The Cecil B. DeMille Lifetime Achievement Award will be given to Martin Scorsese.

The awards are to be presented by the Hollywood Foreign Press Association, which is comprised of about 85 critics and reporters for overseas publications and other media.

The Globes will be presented on January 17, six days before the Oscar deadline for voting on nominations. Therefore, the awards may help in landing an Oscar nod.

Friday, December 4, 2009

The Fierce, The Fearless, and the Heartless

Beyonce led nominations for the 52nd Grammy Awards announced Thursday with 10 nods.

Beyonce's "Single Ladies (Put a Ring on It)" is nominated for Song of the Year, but was not submi
tted for Record of the Year. She is represented in this category, however, by "Halo." This is her fourth nod for Record of the Year, having been nominated before for "Say My Name" (when she was still with Destiny's Child), "Crazy in Love" (with Jay-Z), and "Irreplaceable."

She is nominated for Album of the Year for the first time with "I Am... Sasha Fierce," her third solo album.

Beyonce and Taylor Swift are competing for the top three categories, along with Lady Gaga. Madonna did n
ot get bids in the top three in the same year until "Ray of Light" (1999).

Swift is second with eight nominations. She is the first female country solo artist to be tapped for the top three since Shania Twain in 1999 (for the album "Come on Over" and the song "You're Still the One). She is also the youngest solo artist ever to be a finalist for Album of the Year (for "Fearless," the best-selling album of the year). She will be 20 years and one month old on Grammy night. The record was previously held by Janet Jackson, who was 20 years and n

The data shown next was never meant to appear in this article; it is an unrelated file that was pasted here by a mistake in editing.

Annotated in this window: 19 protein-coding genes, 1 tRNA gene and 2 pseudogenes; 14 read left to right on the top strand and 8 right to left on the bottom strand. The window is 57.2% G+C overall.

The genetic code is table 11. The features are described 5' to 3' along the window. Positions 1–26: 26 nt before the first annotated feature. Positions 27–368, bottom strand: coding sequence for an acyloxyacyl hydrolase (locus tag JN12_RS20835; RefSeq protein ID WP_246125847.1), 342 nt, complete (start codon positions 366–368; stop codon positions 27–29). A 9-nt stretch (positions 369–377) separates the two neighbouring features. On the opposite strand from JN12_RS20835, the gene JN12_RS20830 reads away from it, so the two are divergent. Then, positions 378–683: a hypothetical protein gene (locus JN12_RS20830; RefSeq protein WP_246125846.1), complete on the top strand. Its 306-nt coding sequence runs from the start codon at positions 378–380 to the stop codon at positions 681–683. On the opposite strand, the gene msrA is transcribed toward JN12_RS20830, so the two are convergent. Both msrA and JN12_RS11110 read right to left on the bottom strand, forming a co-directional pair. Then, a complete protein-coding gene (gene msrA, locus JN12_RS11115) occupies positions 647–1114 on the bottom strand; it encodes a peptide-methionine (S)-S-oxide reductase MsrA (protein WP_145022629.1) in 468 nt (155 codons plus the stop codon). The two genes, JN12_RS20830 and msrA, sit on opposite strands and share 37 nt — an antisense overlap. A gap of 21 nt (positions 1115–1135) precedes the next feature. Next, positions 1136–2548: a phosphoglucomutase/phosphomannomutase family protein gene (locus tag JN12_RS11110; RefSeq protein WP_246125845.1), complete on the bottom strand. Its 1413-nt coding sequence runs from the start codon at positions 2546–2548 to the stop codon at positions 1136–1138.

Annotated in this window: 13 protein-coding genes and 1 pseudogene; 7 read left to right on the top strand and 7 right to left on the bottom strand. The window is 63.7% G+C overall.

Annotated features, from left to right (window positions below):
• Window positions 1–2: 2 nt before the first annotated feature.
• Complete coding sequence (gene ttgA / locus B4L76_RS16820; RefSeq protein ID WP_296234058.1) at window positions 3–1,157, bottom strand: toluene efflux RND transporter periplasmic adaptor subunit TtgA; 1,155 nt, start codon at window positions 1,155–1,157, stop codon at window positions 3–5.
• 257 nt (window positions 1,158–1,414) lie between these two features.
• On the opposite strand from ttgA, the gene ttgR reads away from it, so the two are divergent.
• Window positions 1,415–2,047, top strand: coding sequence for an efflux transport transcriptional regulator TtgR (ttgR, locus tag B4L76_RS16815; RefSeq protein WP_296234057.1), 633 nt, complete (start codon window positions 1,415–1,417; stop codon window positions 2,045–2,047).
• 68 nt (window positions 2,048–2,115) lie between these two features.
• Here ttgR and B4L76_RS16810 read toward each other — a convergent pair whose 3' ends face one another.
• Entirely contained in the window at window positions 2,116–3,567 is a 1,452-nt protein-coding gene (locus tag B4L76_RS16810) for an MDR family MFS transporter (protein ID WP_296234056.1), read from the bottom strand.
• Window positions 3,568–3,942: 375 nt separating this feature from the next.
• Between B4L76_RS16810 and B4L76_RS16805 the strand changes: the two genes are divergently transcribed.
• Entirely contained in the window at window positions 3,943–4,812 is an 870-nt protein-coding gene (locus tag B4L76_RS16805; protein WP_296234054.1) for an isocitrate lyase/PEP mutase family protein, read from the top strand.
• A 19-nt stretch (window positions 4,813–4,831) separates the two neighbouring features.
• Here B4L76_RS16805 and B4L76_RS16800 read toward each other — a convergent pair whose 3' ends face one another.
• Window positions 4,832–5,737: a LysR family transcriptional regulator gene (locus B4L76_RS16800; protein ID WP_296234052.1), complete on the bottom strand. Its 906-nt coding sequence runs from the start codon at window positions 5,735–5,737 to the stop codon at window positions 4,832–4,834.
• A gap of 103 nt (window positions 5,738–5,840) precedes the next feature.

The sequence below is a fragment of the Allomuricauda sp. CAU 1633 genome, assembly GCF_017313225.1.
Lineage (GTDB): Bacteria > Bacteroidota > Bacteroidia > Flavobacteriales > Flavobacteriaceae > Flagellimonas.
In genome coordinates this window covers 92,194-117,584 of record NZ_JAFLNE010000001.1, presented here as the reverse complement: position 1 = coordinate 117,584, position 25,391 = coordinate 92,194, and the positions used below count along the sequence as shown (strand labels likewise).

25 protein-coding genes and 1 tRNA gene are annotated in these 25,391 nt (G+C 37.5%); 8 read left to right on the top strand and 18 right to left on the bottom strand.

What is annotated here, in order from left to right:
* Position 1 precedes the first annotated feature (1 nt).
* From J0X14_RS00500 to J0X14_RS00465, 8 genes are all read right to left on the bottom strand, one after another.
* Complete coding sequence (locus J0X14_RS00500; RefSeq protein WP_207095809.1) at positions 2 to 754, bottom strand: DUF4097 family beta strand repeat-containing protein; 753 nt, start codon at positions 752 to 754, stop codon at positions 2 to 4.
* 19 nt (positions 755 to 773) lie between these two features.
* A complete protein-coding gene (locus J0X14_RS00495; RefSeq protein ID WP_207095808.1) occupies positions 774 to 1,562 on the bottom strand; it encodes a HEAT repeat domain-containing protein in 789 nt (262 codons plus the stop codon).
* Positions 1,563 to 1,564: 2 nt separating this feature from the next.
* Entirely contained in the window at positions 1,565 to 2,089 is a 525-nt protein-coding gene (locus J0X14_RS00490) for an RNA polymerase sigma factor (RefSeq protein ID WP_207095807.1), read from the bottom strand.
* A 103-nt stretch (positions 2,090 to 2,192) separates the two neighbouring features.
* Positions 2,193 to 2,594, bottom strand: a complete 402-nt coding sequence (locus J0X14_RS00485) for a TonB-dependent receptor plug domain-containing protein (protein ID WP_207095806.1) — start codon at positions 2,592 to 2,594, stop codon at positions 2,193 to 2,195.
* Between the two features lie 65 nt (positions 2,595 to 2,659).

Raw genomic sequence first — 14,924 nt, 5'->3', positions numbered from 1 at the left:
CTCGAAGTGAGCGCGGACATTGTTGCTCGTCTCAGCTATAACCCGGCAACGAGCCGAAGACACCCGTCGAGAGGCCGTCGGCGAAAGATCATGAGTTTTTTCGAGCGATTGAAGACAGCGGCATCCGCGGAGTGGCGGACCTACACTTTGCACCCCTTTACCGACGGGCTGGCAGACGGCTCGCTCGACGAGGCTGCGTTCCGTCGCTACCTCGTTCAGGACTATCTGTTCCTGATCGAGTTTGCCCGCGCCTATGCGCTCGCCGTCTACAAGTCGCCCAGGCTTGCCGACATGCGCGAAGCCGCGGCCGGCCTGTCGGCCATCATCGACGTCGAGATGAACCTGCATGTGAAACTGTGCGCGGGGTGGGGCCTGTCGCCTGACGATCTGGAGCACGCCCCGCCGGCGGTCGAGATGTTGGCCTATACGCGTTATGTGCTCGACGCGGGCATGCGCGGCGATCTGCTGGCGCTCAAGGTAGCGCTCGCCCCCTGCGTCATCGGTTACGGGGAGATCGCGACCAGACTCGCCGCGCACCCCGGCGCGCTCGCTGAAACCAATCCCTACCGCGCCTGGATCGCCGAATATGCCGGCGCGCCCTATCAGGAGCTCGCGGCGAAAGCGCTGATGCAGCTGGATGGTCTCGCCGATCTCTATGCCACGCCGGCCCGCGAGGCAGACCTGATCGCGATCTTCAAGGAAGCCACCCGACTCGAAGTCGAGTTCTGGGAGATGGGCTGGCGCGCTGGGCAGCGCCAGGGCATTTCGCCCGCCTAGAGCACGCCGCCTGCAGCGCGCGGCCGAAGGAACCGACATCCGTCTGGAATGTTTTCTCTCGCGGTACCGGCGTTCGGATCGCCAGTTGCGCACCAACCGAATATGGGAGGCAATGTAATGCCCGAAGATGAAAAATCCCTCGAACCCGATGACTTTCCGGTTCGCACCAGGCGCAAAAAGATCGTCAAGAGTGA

ine months old in 1987 when she was in the running for "Control."

The nominees for Album of the Year are:

I Am...Sasha Fierce (Beyonce)
The E.N.D. (Black Eyed Peas)

The Fame (Lady Gaga)
Big Whiskey And The Groogrux King (Dave Matthews Band)

Fearless (Taylor Swift)

This is the first time that the Black Eyed Peas have been nominated for Album of the Year. Dave Matthews Band has been one of the best-selling artists in the last 15 years, but this is their first Album of the Year nomination. Kings of Leon could have been nominated for Album of the Year, but "Only by the Night" was released before the eligibility period (October 1, 2008 to August 31, 2009).

The nominees for Record of the Year are:

Halo (Beyonce)
I Gotta Feeling (Black Eyed Peas)
Use Somebody (Kings of Leon)
Poker Face (Lady Gaga)
You Belong With Me (Taylor Swift)

This is the third nomination for Black Eyed Peas in this category, having been previously nominated for "Where is the Love?" (with Justin Timberlake in 2004) and "Let's Get It Started" (in 2005).

The nominees for Song of the Year are:

Poker Face (Lady Gaga and RedOne)
Pretty Wings (Maxwell Musze and Hod David)
Single Ladies (Put A Ring On It) [Beyonce Knowles, Thaddis Harrell, Terius Nash and Christopher Stewart]
Use Somebody (Kings Of Leon)
You Belong With Me (Taylor Swift and Liz Rose)